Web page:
Trillium Book Awards Author Reading 2015

Steven Wells 1960-2009

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Richard Meltzer. Nick Kent. Julie Burchill. Michael Azerrad. Steven Wells. Of all the music journalists to use sleight of pen to squeeze the strutting power of rock and roll into words, Steven Wells was the icon, the vitriolic voice of dissent in an age of press-release-driven journalism. He died on June 24 at the age of 49.

I discovered Wells through The Manic Street Preachers, the UK band Wells had directed in the brilliant music video for Little Baby Nothing (and that is Traci Lords doing back-up). I was at the age when writing/saying what I believed (as opposed to what I thought I should think) was like trying to remove a cork from a bottle by hand, and reading Wells was a corkscrew to my own rigidity. From Wells, I learned that writing squiggled around the censor of politesse and showed up laughing, cursing, and grinning with the genuine article of truth if you were brave enough to stand the sound of it.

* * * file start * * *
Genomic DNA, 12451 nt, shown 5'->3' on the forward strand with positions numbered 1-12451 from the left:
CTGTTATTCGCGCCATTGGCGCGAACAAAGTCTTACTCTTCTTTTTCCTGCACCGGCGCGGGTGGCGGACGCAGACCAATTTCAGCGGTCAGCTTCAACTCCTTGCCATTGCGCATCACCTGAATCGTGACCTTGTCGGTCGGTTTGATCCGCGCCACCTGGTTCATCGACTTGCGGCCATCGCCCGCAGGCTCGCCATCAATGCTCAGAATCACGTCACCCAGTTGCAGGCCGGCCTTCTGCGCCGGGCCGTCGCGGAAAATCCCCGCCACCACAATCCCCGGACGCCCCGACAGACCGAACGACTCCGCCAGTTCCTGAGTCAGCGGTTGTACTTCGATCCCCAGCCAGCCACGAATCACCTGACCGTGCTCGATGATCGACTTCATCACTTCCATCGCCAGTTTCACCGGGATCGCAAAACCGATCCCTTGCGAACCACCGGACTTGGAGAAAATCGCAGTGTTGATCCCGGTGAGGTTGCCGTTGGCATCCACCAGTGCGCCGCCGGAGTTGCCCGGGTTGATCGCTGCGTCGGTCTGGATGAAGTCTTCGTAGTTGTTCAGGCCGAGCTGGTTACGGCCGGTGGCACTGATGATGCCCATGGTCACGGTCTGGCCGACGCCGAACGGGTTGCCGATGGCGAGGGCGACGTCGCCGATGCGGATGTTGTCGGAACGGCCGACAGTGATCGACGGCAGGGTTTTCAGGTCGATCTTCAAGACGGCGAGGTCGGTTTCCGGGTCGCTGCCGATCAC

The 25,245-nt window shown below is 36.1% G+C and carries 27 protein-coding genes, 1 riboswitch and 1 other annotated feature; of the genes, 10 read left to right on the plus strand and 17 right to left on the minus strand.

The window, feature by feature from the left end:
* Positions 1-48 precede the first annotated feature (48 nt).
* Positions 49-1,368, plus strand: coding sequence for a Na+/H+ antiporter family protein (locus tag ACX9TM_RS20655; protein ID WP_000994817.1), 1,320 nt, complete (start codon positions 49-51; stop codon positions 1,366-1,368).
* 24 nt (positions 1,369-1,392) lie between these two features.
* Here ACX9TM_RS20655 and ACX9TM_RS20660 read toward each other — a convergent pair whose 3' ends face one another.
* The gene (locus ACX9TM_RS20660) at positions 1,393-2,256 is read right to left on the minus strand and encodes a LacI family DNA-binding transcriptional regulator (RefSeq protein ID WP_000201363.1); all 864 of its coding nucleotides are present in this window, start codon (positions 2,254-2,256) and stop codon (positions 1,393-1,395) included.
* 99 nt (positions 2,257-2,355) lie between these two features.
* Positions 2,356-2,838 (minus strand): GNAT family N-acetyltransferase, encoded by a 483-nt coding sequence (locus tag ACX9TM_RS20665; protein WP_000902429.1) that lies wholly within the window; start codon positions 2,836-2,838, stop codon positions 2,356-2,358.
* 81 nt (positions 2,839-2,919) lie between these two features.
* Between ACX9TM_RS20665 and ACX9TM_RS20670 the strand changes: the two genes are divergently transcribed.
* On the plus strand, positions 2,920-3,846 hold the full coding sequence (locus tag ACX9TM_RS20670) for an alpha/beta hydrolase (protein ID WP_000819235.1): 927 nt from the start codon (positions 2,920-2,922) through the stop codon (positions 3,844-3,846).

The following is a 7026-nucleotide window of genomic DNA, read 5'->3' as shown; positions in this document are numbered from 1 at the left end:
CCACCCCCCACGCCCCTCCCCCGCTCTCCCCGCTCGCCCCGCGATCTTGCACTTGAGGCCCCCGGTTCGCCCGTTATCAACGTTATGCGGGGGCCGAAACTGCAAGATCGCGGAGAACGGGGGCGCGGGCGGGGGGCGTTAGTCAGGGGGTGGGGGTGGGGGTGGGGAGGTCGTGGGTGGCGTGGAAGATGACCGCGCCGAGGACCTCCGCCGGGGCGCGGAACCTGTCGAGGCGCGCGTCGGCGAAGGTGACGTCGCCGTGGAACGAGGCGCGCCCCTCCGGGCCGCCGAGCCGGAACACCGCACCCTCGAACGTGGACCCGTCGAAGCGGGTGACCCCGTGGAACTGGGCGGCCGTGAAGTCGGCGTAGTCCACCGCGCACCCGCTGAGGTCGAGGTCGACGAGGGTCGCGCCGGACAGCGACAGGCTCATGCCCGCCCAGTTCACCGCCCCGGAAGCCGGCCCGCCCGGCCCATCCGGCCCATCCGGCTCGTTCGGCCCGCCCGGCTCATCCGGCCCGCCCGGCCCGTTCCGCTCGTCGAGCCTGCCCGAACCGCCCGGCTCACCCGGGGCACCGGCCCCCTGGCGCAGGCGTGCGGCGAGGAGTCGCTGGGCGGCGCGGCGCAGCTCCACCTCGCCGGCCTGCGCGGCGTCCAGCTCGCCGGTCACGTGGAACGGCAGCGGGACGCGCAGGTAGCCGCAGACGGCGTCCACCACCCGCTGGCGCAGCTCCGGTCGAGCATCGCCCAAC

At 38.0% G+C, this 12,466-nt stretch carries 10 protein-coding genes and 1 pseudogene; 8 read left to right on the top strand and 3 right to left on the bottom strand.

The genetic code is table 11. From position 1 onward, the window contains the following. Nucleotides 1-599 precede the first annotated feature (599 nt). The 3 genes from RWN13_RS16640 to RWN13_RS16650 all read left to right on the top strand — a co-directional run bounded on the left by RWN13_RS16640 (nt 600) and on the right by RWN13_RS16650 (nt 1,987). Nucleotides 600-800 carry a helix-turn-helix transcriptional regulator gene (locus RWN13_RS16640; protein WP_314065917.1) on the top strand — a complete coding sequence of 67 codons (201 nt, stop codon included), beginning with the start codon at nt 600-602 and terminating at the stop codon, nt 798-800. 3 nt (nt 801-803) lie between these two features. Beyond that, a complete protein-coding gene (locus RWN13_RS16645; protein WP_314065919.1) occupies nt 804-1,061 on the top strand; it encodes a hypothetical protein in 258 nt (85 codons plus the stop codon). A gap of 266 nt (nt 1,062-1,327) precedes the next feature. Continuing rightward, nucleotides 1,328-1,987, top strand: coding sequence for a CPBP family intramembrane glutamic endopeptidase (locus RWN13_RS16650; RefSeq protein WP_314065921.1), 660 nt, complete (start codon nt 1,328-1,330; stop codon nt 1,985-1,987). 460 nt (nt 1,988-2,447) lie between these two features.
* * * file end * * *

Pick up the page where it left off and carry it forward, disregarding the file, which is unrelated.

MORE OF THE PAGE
David Quantick in the 29 June issue of The Guardian put it down to brass tacks. "There are two kinds of music journalist, the ones who write about music because they want to communicate their love of music, and the ones who write about music because they are brilliant writers, extraordinary personalities and they have to write about something. Steven Wells...was definitely the latter.”

If you’ve never read Wells, a quick Google search will turn up loads of his articles. You can read the full text of the Guardian obituary here and a series of features on Wells’ life and art in the 1 July Philadelphia Weekly. The Independent also has an in-depth retrospective on Wells here.

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Related item from our archives

Lauren Kirshner

Lauren Kirshner is the author of the novel Where We Have to Go (McClelland & Stewart, 2009). Her short stories, arts reviews, interviews and poetry have appeared in newspapers and literary journals such as The Toronto Star, Now, The Hart House Review and Exile.

Go to Lauren Kirshner’s Author Page